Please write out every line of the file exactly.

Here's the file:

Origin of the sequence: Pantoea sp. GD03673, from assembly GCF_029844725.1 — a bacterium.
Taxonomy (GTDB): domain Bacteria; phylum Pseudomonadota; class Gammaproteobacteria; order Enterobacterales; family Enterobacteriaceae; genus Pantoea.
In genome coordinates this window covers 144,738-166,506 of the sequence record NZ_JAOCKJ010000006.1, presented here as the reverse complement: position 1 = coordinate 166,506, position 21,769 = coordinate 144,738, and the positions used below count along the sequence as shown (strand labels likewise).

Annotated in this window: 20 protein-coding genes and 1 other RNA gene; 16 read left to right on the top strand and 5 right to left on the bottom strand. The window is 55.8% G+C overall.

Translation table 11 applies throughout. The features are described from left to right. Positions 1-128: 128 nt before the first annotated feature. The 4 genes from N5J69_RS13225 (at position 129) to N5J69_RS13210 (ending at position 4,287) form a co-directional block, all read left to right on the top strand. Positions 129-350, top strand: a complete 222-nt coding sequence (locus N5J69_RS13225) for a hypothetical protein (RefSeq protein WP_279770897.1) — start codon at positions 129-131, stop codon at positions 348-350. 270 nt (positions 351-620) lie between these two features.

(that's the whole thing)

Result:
Origin of the sequence: Pantoea sp. GD03673, from assembly GCF_029844725.1 — a bacterium.
Taxonomy (GTDB): domain Bacteria; phylum Pseudomonadota; class Gammaproteobacteria; order Enterobacterales; family Enterobacteriaceae; genus Pantoea.
In genome coordinates this window covers 144,738-166,506 of the sequence record NZ_JAOCKJ010000006.1, presented here as the reverse complement: position 1 = coordinate 166,506, position 21,769 = coordinate 144,738, and the positions used below count along the sequence as shown (strand labels likewise).

Annotated in this window: 20 protein-coding genes and 1 other RNA gene; 16 read left to right on the top strand and 5 right to left on the bottom strand. The window is 55.8% G+C overall.

Translation table 11 applies throughout. The features are described from left to right. Positions 1-128: 128 nt before the first annotated feature. The 4 genes from N5J69_RS13225 (at position 129) to N5J69_RS13210 (ending at position 4,287) form a co-directional block, all read left to right on the top strand. Positions 129-350, top strand: a complete 222-nt coding sequence (locus N5J69_RS13225) for a hypothetical protein (RefSeq protein WP_279770897.1) — start codon at positions 129-131, stop codon at positions 348-350. 270 nt (positions 351-620) lie between these two features.